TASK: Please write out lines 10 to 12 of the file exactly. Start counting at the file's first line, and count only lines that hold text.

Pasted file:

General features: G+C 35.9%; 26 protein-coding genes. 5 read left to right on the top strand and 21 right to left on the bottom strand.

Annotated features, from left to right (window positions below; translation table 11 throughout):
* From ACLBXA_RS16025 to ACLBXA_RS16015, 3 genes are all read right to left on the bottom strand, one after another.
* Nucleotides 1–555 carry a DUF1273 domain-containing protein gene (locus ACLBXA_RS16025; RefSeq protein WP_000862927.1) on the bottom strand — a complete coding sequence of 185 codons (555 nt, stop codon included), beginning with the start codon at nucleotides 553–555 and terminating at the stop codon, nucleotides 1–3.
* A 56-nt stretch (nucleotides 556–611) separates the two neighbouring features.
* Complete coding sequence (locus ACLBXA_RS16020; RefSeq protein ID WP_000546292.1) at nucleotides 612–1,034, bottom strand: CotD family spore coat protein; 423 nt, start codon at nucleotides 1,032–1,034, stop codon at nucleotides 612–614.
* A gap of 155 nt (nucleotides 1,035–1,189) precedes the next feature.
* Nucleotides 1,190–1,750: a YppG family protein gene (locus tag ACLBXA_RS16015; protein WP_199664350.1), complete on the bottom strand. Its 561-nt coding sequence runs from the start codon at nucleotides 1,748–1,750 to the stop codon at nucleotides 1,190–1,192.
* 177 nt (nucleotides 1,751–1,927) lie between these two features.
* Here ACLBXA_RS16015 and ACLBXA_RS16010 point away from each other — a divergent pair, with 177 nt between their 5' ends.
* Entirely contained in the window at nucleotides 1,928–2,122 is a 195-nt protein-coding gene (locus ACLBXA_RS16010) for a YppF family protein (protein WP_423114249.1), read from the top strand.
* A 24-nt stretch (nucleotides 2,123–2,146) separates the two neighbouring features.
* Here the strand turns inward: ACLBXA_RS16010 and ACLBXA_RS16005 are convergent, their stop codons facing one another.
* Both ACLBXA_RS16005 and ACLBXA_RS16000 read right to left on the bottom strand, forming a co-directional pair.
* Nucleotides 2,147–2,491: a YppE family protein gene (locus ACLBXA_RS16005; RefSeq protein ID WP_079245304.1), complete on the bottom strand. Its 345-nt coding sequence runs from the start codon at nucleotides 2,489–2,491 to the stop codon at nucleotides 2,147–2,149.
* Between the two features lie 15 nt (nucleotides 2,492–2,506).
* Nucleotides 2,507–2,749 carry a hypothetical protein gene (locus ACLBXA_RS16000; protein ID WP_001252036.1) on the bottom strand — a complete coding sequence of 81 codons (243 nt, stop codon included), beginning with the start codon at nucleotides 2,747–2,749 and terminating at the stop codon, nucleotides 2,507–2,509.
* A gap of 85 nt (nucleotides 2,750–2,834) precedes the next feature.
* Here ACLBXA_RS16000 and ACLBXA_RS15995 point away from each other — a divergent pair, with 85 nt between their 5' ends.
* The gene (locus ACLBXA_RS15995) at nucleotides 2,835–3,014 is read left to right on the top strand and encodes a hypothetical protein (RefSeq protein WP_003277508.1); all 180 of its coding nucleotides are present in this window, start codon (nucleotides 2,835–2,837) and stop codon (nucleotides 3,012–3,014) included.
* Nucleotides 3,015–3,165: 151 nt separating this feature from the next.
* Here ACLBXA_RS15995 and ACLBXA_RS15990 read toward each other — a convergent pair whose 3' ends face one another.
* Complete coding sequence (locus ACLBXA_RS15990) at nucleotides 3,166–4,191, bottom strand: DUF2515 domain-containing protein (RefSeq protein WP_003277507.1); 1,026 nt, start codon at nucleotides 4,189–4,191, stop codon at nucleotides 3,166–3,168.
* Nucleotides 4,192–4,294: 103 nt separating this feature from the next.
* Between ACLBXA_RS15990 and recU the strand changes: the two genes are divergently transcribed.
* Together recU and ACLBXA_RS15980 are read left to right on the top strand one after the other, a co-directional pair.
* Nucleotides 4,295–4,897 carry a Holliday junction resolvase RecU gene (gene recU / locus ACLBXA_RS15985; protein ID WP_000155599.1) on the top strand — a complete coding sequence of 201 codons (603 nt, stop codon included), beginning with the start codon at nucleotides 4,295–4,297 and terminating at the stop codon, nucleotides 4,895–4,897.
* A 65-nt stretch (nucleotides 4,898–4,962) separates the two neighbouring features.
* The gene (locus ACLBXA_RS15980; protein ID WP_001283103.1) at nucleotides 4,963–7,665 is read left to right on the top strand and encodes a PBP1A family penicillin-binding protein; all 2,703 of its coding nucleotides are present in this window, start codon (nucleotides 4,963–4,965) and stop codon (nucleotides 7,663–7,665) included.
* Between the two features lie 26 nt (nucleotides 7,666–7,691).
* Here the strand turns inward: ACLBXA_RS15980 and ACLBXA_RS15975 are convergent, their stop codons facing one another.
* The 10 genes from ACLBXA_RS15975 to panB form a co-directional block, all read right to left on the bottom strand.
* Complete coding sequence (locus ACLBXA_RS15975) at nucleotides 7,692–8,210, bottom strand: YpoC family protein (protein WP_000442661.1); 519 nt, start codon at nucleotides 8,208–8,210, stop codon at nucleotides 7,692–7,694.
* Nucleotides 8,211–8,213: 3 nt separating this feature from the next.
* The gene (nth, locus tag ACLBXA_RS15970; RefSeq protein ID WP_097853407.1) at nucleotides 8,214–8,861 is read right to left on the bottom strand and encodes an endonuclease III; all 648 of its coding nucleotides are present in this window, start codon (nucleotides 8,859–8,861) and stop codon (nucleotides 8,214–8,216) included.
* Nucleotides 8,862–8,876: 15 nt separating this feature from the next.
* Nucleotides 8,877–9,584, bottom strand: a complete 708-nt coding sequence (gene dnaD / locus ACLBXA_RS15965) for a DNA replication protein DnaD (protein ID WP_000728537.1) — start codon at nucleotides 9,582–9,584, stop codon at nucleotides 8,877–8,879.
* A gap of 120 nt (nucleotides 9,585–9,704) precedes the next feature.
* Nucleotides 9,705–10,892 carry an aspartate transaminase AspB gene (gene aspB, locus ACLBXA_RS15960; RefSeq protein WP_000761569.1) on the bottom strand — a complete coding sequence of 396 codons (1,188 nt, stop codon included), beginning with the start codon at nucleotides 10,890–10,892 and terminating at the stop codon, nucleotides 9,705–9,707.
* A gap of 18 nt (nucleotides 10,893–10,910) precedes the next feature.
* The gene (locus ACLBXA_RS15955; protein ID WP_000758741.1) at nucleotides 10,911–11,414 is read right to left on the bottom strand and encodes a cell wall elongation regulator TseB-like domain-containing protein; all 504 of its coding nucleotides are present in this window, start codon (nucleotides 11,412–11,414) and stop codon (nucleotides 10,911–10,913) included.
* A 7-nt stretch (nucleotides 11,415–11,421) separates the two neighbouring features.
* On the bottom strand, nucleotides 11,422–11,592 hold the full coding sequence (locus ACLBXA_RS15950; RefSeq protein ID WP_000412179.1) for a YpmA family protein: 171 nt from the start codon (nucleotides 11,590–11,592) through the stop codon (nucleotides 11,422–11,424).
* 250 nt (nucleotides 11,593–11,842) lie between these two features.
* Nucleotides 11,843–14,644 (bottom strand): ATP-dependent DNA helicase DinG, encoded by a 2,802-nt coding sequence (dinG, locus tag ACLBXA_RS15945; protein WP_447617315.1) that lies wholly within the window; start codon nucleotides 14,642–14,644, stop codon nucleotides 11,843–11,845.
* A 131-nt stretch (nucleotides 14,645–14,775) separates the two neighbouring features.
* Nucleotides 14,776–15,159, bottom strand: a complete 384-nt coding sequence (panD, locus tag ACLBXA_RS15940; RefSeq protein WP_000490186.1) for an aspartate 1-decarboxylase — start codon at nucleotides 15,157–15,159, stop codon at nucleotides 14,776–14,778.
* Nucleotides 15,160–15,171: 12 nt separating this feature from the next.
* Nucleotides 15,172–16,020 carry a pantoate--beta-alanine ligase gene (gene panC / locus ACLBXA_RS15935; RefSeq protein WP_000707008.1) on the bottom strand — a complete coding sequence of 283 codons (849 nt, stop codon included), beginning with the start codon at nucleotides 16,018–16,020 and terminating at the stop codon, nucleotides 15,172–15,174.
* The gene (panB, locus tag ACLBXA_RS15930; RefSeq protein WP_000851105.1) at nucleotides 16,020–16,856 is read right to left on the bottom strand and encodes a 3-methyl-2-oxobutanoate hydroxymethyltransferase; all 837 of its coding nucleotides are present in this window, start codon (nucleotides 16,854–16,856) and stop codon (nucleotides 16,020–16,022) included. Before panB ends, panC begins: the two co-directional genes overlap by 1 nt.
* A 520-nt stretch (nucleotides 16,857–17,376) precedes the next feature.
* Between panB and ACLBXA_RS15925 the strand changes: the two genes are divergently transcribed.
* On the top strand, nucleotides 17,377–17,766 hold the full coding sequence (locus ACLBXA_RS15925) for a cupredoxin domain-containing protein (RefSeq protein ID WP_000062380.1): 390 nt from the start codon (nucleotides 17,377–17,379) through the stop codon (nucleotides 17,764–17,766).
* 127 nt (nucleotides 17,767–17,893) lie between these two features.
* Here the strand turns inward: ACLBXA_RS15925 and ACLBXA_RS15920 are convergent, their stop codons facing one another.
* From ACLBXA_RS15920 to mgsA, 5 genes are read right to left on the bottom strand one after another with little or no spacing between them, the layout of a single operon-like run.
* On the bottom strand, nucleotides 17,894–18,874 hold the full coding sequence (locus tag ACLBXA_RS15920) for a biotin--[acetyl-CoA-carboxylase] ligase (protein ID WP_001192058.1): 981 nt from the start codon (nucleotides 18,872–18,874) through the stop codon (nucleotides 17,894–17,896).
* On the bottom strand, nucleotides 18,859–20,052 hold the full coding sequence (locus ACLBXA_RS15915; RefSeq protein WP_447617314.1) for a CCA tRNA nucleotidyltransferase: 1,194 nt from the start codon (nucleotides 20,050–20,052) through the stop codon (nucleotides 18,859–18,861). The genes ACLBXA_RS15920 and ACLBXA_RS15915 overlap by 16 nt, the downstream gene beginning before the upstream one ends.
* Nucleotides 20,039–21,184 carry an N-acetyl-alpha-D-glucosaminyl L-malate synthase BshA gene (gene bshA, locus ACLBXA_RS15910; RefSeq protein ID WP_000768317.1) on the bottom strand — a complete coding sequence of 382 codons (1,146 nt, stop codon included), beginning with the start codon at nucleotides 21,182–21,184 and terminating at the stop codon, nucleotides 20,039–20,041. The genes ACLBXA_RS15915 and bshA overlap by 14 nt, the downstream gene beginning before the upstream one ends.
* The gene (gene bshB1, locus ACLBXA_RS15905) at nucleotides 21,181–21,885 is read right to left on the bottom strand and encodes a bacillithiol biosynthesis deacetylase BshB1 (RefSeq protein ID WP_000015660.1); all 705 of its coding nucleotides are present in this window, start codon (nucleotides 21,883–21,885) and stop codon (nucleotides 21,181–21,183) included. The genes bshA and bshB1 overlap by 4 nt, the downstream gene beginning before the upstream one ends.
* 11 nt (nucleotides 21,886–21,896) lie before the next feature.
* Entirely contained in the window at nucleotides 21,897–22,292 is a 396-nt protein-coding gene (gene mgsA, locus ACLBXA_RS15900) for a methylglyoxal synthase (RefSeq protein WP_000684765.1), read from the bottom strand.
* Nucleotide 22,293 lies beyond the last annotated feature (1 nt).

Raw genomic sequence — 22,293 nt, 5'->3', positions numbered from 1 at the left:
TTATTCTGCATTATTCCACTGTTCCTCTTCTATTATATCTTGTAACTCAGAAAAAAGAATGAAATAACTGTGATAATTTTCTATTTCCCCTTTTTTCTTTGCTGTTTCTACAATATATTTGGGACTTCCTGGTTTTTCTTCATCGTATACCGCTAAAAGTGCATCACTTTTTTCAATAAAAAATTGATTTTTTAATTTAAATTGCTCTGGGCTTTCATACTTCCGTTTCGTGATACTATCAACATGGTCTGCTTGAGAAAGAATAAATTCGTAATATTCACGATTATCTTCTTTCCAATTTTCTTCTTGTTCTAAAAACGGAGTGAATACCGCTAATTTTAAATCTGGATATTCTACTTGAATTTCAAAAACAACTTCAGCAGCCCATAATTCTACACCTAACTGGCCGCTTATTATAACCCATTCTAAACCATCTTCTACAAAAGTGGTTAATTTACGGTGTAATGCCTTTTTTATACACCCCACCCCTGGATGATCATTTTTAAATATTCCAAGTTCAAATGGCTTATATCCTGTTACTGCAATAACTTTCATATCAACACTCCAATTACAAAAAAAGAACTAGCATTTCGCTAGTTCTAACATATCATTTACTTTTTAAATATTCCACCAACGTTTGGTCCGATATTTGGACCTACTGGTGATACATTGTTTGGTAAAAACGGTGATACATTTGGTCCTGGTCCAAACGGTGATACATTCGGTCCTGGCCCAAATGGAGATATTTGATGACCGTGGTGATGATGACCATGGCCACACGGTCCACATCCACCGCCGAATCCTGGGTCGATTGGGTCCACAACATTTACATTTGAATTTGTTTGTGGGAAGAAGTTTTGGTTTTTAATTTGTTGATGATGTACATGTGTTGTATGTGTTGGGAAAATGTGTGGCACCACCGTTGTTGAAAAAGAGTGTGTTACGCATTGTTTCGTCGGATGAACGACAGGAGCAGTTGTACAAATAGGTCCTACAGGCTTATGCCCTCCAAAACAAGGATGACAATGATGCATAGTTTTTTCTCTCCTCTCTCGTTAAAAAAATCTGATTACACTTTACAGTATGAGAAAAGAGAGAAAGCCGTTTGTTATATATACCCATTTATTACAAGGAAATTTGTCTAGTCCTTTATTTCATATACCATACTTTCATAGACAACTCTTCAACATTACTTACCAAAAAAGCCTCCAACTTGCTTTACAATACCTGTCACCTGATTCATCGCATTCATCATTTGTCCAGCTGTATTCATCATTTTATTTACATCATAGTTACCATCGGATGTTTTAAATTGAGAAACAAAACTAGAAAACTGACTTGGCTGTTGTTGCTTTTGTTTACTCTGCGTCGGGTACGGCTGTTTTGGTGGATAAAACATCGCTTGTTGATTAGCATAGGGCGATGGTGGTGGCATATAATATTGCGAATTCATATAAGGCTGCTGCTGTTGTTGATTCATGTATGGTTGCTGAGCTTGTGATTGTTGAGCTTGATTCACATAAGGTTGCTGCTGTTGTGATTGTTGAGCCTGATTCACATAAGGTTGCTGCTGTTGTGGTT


* Here ACLBXA_RS16015 and ACLBXA_RS16010 point away from each other — a divergent pair, with 177 nt between their 5' ends.
* Entirely contained in the window at nucleotides 1,928–2,122 is a 195-nt protein-coding gene (locus ACLBXA_RS16010) for a YppF family protein (protein WP_423114249.1), read from the top strand.
* A 24-nt stretch (nucleotides 2,123–2,146) separates the two neighbouring features.